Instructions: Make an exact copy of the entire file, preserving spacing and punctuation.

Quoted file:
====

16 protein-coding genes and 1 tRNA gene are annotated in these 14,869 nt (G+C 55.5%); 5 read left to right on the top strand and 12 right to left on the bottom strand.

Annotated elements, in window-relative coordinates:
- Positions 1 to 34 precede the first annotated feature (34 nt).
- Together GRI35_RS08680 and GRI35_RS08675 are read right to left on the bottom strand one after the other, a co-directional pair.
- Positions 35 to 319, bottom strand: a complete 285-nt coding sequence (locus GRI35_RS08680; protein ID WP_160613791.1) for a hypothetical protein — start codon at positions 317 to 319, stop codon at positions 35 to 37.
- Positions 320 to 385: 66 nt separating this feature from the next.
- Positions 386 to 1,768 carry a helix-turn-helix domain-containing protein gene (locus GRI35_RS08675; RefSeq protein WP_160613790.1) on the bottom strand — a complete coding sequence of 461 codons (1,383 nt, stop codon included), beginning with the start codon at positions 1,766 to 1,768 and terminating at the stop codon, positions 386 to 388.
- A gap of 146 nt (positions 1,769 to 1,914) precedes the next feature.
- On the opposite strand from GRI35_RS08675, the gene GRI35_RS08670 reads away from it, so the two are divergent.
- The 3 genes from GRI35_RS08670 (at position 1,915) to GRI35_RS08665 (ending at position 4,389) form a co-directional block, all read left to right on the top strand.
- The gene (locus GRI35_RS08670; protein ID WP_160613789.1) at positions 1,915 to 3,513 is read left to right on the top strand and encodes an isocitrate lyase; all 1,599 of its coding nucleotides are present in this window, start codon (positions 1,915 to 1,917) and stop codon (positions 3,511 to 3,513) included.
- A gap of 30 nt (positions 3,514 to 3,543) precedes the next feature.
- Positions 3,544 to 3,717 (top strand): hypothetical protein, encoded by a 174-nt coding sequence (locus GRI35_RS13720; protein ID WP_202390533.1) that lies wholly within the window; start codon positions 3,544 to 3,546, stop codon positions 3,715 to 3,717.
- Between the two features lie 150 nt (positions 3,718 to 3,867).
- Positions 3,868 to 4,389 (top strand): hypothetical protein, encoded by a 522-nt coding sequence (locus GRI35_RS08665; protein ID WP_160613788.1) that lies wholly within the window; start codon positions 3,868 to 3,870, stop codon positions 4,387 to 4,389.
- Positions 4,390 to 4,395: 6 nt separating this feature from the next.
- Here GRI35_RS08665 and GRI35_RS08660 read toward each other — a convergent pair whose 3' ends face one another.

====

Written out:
16 protein-coding genes and 1 tRNA gene are annotated in these 14,869 nt (G+C 55.5%); 5 read left to right on the top strand and 12 right to left on the bottom strand.

Annotated elements, in window-relative coordinates:
- Positions 1 to 34 precede the first annotated feature (34 nt).
- Together GRI35_RS08680 and GRI35_RS08675 are read right to left on the bottom strand one after the other, a co-directional pair.
- Positions 35 to 319, bottom strand: a complete 285-nt coding sequence (locus GRI35_RS08680; protein ID WP_160613791.1) for a hypothetical protein — start codon at positions 317 to 319, stop codon at positions 35 to 37.
- Positions 320 to 385: 66 nt separating this feature from the next.
- Positions 386 to 1,768 carry a helix-turn-helix domain-containing protein gene (locus GRI35_RS08675; RefSeq protein WP_160613790.1) on the bottom strand — a complete coding sequence of 461 codons (1,383 nt, stop codon included), beginning with the start codon at positions 1,766 to 1,768 and terminating at the stop codon, positions 386 to 388.
- A gap of 146 nt (positions 1,769 to 1,914) precedes the next feature.
- On the opposite strand from GRI35_RS08675, the gene GRI35_RS08670 reads away from it, so the two are divergent.
- The 3 genes from GRI35_RS08670 (at position 1,915) to GRI35_RS08665 (ending at position 4,389) form a co-directional block, all read left to right on the top strand.
- The gene (locus GRI35_RS08670; protein ID WP_160613789.1) at positions 1,915 to 3,513 is read left to right on the top strand and encodes an isocitrate lyase; all 1,599 of its coding nucleotides are present in this window, start codon (positions 1,915 to 1,917) and stop codon (positions 3,511 to 3,513) included.
- A gap of 30 nt (positions 3,514 to 3,543) precedes the next feature.
- Positions 3,544 to 3,717 (top strand): hypothetical protein, encoded by a 174-nt coding sequence (locus GRI35_RS13720; protein ID WP_202390533.1) that lies wholly within the window; start codon positions 3,544 to 3,546, stop codon positions 3,715 to 3,717.
- Between the two features lie 150 nt (positions 3,718 to 3,867).
- Positions 3,868 to 4,389 (top strand): hypothetical protein, encoded by a 522-nt coding sequence (locus GRI35_RS08665; protein ID WP_160613788.1) that lies wholly within the window; start codon positions 3,868 to 3,870, stop codon positions 4,387 to 4,389.
- Positions 4,390 to 4,395: 6 nt separating this feature from the next.
- Here GRI35_RS08665 and GRI35_RS08660 read toward each other — a convergent pair whose 3' ends face one another.